Press release

[Review From Journalist]Sori Festival in Jeonju and Nongak Series by Sasha Gankin
관리자 | 2019-11-11 10:49:51 | 478

Sori Festival in Jeonju and Nongak Series

Sori Festival is certainly a superb place to embrace Korean Culture in it's full diversity and plenitude especially for somebody like me who has had little exposure to Korea culture before.

I arrived in Jeonju after a journey of almost 24 hours from Ouagadougou, the capital of Burkina Faso in West Africa with a 9 hour time difference, completely  jet legged.
I spent almost a day catching up with tiredness, the next day jumping into an unknown culture .

Sori is an enormous festival with a fully packed all day long programme during 5 days in 9 different venues around Sori Arts Center. One stage is even placed in a close by forest 
with traditional, sacred, classical et experimental and contemporary music for every taste.

The programming is adapted for all ages, for kids and suitable for family visits, because the concerts are starting already at 10am

I loved the idea of setting up a rest place for festival visitors where you can take a nap or have a picnic under a tent.

The most surprising for me was the performance of Buddhist ritual music of Jeonbuk Yeongsan Jakbeop Preservation Society - a project launched by Sori Festival.

This kind of experience is life changing – the monks have performed selected parts of a sacred ceremony on the stage of the small venue with some simple decorations.

The pure sound of their voices went deeply through my heart and spirit and gave me strong wish to visit a Buddhist monastery and stay for a while to purify my soul and body.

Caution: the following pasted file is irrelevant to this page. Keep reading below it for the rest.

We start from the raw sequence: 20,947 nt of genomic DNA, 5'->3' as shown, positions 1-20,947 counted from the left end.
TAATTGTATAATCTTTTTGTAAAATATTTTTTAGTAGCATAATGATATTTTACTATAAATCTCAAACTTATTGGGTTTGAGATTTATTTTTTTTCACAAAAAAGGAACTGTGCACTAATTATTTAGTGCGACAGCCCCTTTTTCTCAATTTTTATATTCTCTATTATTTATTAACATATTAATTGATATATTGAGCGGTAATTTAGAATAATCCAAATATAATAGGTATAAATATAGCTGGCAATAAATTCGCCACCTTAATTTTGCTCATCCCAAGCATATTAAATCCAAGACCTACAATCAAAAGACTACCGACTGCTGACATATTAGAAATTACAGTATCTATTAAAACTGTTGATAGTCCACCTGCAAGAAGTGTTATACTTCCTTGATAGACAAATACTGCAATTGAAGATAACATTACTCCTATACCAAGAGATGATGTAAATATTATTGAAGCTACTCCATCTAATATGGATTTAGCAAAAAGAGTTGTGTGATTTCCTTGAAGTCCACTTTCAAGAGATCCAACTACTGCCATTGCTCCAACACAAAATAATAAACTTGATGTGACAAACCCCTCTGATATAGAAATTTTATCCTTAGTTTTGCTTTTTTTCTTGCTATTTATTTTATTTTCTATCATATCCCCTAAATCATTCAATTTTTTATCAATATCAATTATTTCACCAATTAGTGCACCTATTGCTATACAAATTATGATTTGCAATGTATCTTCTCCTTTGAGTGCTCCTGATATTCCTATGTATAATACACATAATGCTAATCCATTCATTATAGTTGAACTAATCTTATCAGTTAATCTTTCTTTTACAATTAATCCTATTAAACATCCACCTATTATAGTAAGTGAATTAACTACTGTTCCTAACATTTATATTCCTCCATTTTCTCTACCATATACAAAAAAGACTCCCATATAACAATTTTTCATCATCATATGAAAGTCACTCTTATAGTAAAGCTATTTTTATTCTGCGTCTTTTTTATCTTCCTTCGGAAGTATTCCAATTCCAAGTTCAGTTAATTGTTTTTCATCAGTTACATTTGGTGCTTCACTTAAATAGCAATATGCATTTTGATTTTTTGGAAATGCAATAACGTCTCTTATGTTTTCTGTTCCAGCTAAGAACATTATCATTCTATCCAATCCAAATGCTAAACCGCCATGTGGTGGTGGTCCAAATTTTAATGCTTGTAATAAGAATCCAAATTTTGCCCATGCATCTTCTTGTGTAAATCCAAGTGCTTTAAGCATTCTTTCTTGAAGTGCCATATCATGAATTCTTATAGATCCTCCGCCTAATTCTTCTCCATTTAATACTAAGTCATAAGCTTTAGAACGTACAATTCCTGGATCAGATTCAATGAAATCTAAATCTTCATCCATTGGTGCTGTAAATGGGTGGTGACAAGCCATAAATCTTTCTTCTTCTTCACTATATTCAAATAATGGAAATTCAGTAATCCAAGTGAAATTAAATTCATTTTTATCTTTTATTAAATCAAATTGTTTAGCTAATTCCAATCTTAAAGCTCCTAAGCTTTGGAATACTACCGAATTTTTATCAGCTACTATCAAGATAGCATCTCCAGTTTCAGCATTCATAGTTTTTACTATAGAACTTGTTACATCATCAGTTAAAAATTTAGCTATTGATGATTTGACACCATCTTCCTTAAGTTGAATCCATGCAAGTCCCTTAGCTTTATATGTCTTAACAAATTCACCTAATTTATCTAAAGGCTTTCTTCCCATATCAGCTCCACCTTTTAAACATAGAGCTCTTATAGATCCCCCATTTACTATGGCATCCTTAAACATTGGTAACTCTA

I never heard about Pansori before coming to Sori Festival and the performance of the young star of Pansori Yu Taepyeongyang was the biggest cultural shock for me.

I was told that Yu studied African percussion for 4 years in South Africa.
I interviewed him after the performance asking him what kind of influence his studies of African percussion had on his performing style – he confirmed it was crucial .

I learned a great deal about Pansori from this interview and it's became for me a turning point in my knowledge of the Korean culture - I started to get a feeling of getting into it. Yu created a link between the African Culture I am familiar with and the art of Pansori, which is one of the fundamental aspects of traditional Korean culture – for a foreigner it is stunning how the audience react on every phrase of Pansori. Every Korean supposed to know all 5 Batangs by heart.
At the Sori festival the cycle of the extracts of 5 Batangs was performed by young performers and by their Masters in the same concert

Nongak Cycle is certainly one of the most visually spectacular performances at the festival and certainly most accessible for a foreigner. Nongak means in Korean “farmer's music”
it is is actually simply a village feast with a lot of dancing, acrobatics, different percussion and shamanistic masks.
Each of 5 Nongak, with colourful costumes has different spectacular choreography, 
the performers being extremely precise in their movements,
especially the dancers with their unique hats. The flying movements made for a mesmerising show.

Just as there are 5 Nongaks, there are 5 Pansori Batangs. The Koreans are very proud that Nongak was designated as a UNESCO Intangible Cultural Heritage of Humanity because it was a symbol of resistance to Japanese Colonial Rule but for a foreign spectator without knowledge of its background Nongak, like so much of the Sori Festival brings a lot of joy, positive energy  like the famous spicy Bibimbap hot pot from Jeonju with a memorable flavour, I never tasted before.